in Vatican II: Excerpts
The Destruction of Catholic Faith
Through Changes in Catholic Worship
by Michael Davies
Published on the Web with Permission of the Author.Omission of the Term "Transubstantiation"
Articles 5 to 13 of the CSL, which deal with the nature of the liturgy, contain much admirable doctrinal teachings but also some which seem disturbingly lacking in precision. Christ's substantial presence in the Blessed Sacrament is referred to as if it is simply the highest (maximal) of His many presences in the liturgy, which includes His spiritual presence through the reading of Holy Scripture or through the fact that two or three are gathered together in His name. The CSL states only that Our Lord is present "especially under the Eucharistic species" (Praesens . . . maxime sub speciebus eucharisticis). (Article 7).
"Transubstantiation" is the classic Catholic term which the Church uses in order to express the Catholic teaching [ that in the Eucharist, the whole substance of the bread is converted into the substance of the Body of Christ, and the whole substance of the wine is converted into the substance of His Blood, with only the appearances of bread and wine remaining.
One fact which is made very clear in my book Cranmer's Godly Order is that all the Protestant Reformers agreed that Christ was present in the Eucharist; what they rejected was the dogma of His substantial presence. If there is one word which was and is anathema to Protestants, it is the word "transubstantiation." Protestants will profess belief in Christ's "real presence," in His "eucharistic presence," His "sacramental presence"-----Lutherans even profess belief in His "consubstantial presence"-----but what they will not accept, what is anathema to them, is the one word "transubstantiation." It is, therefore, astonishing to find that this word does not appear anywhere within the text of the CSL. This is a scarcely credible break with the tradition of the Catholic and Roman Church, which has always insisted on absolute precision when writing of the Sacrament which is her greatest treasure, for it is nothing less than God Incarnate Himself.
The contrast between the traditional precision of the Church and the CSL can be made clear with just one example. Compared to the wording of the CSL, the following would seem to be an extremely comprehensive definition of Christ's Eucharistic presence: "Christ is, after the Consecration, truly, really and substantially present under the appearances of bread and wine, and the whole substance of bread and wine has then ceased to exist, only the appearances remaining." Readers will be surprised to learn that this definition was condemned by the Church as "pernicious, derogatory to the expounding of Catholic truth about the dogma of transubstantiation, favorable to heretics (perniciosa, derogans expositioni veritatis catholicae circa dogma transsubstantiationis, ravens haereticis)." This definition was, in fact, the definition put forward by the Jansenist Synod of Pistoia; it was condemned by Pope Pius VI specifically for its calculated omission of the doctrine of transubstantiation and of the term "transubstantiation," which had been used by the Council of Trent (1545-1563) in defining the manner of Christ's Eucharistic presence and in the solemn profession of faith subscribed to by the Fathers of that Council ("quam velut articulum fidei Tridentinum Concilium definivit [v. n. 877, 884], et quae in solemni fidei professione continetur [v. n. 997]"). [H. Denzinger, Enchiridion Symbolorum (31" edition). No. 1529.] The failure to utilize the word "transubstantiation" was condemned by Pope Pius VI "inasmuch as, through an unauthorized and suspicious omission of this kind, mention is omitted of an article relating to the faith, and also of a word consecrated by the Church to safeguard the profession of that article against heresy, and because it tends to result in its being forgotten, as if it were merely a scholastic question." [Ibid.]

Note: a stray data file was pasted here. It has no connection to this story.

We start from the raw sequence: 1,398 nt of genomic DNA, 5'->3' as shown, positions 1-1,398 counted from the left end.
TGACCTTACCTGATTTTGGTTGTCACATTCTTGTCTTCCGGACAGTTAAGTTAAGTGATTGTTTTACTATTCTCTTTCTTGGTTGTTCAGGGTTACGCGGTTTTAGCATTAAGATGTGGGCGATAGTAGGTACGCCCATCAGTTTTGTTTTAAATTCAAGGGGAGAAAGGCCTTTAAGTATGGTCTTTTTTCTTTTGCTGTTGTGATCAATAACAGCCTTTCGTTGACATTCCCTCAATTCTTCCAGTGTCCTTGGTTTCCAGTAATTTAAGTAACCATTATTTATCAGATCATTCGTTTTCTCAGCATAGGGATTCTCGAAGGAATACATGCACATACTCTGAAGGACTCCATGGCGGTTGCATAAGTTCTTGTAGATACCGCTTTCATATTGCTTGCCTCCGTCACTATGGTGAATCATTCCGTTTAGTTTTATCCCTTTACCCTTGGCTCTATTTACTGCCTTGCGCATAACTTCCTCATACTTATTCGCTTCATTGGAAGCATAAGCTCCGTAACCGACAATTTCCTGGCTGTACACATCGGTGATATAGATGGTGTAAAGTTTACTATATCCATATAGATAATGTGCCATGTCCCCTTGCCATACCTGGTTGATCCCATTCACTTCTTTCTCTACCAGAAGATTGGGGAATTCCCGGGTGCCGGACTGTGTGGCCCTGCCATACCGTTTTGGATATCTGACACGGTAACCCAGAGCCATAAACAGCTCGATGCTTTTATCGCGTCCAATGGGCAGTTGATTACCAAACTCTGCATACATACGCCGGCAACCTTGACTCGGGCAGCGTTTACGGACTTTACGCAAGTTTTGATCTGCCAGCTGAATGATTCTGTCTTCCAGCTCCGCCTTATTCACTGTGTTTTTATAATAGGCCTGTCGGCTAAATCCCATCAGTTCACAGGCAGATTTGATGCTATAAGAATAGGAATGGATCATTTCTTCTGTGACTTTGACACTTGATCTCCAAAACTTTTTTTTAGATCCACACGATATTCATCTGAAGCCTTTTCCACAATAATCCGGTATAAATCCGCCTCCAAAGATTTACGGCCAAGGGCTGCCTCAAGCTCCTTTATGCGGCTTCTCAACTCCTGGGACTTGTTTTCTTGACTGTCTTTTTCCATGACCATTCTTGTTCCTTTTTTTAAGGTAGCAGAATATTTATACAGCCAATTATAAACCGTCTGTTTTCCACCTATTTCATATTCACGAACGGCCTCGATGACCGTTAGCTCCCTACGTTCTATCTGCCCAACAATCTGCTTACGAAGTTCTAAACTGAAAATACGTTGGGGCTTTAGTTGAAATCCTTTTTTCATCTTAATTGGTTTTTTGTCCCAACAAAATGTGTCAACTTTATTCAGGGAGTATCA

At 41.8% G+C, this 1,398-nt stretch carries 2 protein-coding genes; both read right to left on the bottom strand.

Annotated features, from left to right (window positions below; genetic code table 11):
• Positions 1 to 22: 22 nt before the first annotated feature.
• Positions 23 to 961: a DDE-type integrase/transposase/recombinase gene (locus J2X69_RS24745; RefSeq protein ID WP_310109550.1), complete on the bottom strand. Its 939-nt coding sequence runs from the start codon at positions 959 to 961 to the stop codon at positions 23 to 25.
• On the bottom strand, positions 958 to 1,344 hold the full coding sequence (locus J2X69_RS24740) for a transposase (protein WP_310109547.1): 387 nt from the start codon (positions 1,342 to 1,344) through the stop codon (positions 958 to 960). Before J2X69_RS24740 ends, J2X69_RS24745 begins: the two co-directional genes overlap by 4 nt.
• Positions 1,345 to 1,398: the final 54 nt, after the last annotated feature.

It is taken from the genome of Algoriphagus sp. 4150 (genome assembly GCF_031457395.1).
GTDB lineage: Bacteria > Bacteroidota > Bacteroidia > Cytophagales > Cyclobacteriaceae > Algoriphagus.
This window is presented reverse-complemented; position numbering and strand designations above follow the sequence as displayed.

While discussing this particular point, it is impossible not
what could be described as the truly supernatural correspondence
what Pope Pius VI wrote in 1794 and what Pope Paul VI wrote in his
Fidei in 1965. This encyclical aroused considerable hostility among
both Protestants and liberal Catholics, who did not hesitate to
it as incompatible with the "spirit" of
A Protestant Observer mentioned earlier, Dr. Robert McMee Brown, complained:
Pope John XXIII had stated in his opening speech to the Council: "The substance of the ancient doctrine of the deposit of faith is one thing, and the way in which it is presented is another." Pope Paul VI appears to differ from his predecessor when he writes: